Zanzibar — THE shortage of health workers remains a big challenge in many developing countries, but probably Zanzibar with relatively low population could have better health services.
Currently, Zanzibar needs more nurses and midwives to offer better health services on the Isles.
The Zanzibar Chief Nursing Officer, Mr Othman Mussa Haji, recently said that the number of nurses in Zanzibar is still very low and needs to be tripled if health services are to improve. He said that Zanzibar has only 1,200 nurses and midwives, for every 30 to 40 births at Mnazi- Mmoja hospital only to attend to each birth.
"There is a critical shortage of nurses and midwives have resulted in complaints from patients particularly when many emergency cases occur simultaneously," said Othman, who is also the head of Zanzibar Nurses and Midwives Council (ZNMC). He said that the minimum desired ratio is one nurse to six patients, while in Zanzibar it is one to fifty." This is overwhelming to nurses in the islands where the population is now above a million."
Othman informed the 'Daily News' that nurses and midwives in Zanzibar face many challenges; their welfare and working environment has not been good. "We have many problems and health workers need to be motivated. We have been asking for uniforms for the past 15 years with authorities turning a deaf ear. A uniform costs between 35,000/- to 50,000/- each. "We are not given risk allowances, no telephone allowances, and no responsibility allowances for heads of departments.
It is discouraging and we are asking the government to consider our plight," he said. A nurse at Mnazi-Mmoja hospital, who requested anonymity, complained: "As we marked World Midwives on May 5 and Nursing Day to be marked on May 12, only two nurses serve the maternity ward each shift. Spare a thought of how hard it is attending to a whole ward of screaming mothers," she said.
The nurse lamented there is a need to improve staff welfare and working environment in the health sector. The ZNMC Registrar, Mr Haji Khamis, has appealed to the government to lay more emphasis on improving the health sector. Many health workers blame Zanzibar authorities for not doing enough to improve the health sector. A doctor at Kivunge Hospital said: "The poor health system results in avoidable deaths and diseases."
The World Health Organization (WHO) says that reasons for the shortage of health workers vary country to country, but the common reasons include brain-drain, poor economic policy, low prioritization of health workers and a broken down health system. Brain drain, or the emigration of trained and talented individuals to other nations and also a shift to other professions, is a major complex issue sometimes linked to policy failures.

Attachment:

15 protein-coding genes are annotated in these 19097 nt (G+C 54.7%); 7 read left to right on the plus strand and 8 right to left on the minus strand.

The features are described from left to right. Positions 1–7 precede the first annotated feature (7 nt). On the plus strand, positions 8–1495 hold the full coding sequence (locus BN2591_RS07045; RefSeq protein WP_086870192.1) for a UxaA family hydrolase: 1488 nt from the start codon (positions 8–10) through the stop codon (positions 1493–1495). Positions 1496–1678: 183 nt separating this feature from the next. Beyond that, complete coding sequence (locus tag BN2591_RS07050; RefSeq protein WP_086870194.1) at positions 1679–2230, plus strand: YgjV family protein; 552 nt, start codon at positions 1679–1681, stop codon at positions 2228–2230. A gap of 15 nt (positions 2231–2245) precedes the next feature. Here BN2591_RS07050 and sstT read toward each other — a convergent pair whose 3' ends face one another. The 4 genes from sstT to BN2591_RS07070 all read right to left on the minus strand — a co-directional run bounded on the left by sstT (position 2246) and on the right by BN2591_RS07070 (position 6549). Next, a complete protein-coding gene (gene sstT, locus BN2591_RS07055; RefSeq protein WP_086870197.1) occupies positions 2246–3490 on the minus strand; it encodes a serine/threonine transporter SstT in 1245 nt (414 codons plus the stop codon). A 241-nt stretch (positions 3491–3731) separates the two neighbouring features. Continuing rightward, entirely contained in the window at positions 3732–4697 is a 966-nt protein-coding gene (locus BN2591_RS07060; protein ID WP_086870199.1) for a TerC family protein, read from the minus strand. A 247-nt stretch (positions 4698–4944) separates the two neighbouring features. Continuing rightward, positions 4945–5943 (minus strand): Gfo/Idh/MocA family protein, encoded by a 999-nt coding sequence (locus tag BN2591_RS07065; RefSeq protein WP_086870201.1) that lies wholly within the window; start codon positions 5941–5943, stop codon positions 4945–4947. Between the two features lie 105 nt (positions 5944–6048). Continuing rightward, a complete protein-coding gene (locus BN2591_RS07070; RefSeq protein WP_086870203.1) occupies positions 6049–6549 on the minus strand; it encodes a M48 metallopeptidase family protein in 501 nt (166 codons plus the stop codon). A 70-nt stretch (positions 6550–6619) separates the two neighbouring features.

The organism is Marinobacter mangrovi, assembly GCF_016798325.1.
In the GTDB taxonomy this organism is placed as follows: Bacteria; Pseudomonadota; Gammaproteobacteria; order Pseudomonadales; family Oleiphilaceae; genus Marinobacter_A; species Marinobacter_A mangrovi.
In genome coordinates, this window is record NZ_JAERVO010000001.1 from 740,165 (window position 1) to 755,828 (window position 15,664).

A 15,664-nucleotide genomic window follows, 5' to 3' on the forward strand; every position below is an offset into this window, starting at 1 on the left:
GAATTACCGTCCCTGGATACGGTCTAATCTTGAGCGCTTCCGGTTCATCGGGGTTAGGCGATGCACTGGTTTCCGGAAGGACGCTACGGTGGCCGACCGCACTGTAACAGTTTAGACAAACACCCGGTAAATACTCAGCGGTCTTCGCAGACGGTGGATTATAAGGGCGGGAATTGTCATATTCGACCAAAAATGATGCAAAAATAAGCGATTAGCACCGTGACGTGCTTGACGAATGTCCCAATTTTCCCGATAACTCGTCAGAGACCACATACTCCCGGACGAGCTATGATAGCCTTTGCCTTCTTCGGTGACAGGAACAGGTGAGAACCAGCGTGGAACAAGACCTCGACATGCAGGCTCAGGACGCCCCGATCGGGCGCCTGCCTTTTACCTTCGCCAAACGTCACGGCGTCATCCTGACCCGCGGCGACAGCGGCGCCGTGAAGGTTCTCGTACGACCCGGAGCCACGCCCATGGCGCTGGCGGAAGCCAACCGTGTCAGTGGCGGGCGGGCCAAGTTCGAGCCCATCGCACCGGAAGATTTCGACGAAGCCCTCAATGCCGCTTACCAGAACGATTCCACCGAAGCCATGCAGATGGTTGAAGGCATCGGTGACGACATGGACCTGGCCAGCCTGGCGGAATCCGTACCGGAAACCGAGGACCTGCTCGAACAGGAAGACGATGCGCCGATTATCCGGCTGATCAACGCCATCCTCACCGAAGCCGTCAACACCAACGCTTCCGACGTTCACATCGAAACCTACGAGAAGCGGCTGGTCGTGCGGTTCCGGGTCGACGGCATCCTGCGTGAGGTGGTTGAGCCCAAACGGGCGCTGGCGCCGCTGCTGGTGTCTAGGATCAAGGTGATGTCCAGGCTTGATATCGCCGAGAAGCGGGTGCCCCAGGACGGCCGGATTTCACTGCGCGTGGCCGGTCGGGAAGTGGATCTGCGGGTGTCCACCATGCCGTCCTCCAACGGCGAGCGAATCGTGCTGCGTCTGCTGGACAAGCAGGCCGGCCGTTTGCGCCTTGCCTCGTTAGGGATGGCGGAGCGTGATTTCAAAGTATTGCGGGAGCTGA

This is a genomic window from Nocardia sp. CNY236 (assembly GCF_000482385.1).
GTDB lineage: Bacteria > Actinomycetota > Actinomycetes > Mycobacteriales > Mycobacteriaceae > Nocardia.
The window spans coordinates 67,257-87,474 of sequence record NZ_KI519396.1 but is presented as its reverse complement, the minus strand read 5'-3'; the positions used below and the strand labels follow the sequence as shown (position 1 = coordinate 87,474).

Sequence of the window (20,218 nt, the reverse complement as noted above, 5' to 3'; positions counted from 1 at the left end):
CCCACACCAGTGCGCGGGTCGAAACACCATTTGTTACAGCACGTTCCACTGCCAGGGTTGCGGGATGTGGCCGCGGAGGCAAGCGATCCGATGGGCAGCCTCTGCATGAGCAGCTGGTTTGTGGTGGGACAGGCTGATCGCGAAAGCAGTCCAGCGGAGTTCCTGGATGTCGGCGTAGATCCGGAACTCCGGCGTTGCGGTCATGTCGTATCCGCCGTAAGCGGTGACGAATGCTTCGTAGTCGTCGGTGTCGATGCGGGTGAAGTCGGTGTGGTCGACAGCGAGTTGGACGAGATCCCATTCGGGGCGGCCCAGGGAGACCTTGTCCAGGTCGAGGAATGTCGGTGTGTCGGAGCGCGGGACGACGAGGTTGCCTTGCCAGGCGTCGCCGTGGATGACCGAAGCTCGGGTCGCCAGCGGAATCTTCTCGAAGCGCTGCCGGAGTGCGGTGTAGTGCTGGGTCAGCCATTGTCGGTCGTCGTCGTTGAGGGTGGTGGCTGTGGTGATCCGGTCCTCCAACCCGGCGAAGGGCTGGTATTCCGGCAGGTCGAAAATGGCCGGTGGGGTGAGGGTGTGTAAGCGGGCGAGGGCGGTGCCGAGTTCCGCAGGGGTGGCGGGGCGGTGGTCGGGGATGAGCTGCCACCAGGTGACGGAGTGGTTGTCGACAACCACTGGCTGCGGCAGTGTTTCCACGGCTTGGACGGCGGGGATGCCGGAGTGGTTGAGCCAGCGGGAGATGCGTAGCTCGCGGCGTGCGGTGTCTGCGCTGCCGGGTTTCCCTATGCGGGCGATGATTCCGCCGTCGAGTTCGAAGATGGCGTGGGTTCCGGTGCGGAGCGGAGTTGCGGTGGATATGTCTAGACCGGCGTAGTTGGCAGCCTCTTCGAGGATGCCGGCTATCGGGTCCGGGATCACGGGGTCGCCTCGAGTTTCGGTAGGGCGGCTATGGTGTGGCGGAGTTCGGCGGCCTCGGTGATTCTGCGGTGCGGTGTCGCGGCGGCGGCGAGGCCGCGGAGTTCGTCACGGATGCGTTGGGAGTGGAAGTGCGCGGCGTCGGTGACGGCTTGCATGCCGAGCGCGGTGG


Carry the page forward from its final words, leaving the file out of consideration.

It is said that poor economic policies are a major driver of brain drain. But, some international economic institutions such as the International Monetary Fund (IMF) are blamed for forcing poor nations to adopt policies that 'dismantle' public heath systems and prevent development of new infrastructure. Academicians argue that international institutions impose policies that insist on a public sector ceiling that prevents countries from hiring the required number health workers or paying them enough to retain them.
The lack of sufficient medical supplies and technology, drives some health workers to leave the country for greener pastures. Some governments pump a lot of money into other sectors failing to adequately fund the health sector. The Zanzibar Minister for Health, Mr Juma Duni Haji, has on several occasions admitted that many qualified nurses, midwives, and doctors leave Zanzibar for Tanzania mainland and overseas in search of greener pastures.
"The government is sparing no effort to train more health workers in a bid to come closer to the achievement of the 2015 Millennium Development Goals (MDGs) for the health sector. But we may not achieve our target because of the brain drain," said Haji, who also blames lack of patriotism for the problem. He said that nurses and midwives are trained at the Zanzibar College of Health Sciences, and in Tanzania mainland, "but those who graduate move to private hospitals and graduates from colleges in the Tanzania mainland opt to remain there."
For example, out of eight Zanzibar university students who graduated in Tanzania mainland last year, two decided not to return to Zanzibar. The minister also mentioned that about 20 nurses recently abandoned their workplaces in Pemba. "We are still faced with brain drain. We employed many nurses and assistant medical doctors to work in Pemba last year, but some have left," Haji said before attributing the exodus of health workers from Pemba to inadequate and substandard staff houses.
The minister said that despite economic challenges facing the government, his ministry has been working hard to improve the welfare of the medical personnel, improve hospitals and purchase modern equipment. But, he said, in an effort to control brain drain alongside improving better pay, "The government will soon come up with a policy requiring all graduates under government sponsorship, to serve the public for a set down minimum period."
He said the government has no plans to build new hospitals, but will focus on improving the existing hospitals, and the welfare of the medical staff. "We need to improve our hospitals by equipping them, employing skilled workers and upgrading health centres, before thinking of building new ones. We are still faced with many challenges including critical shortage of workers capable of even interpreting X-ray films/images," the minister says. For example, there is only one health worker who can read X-ray images in Pemba.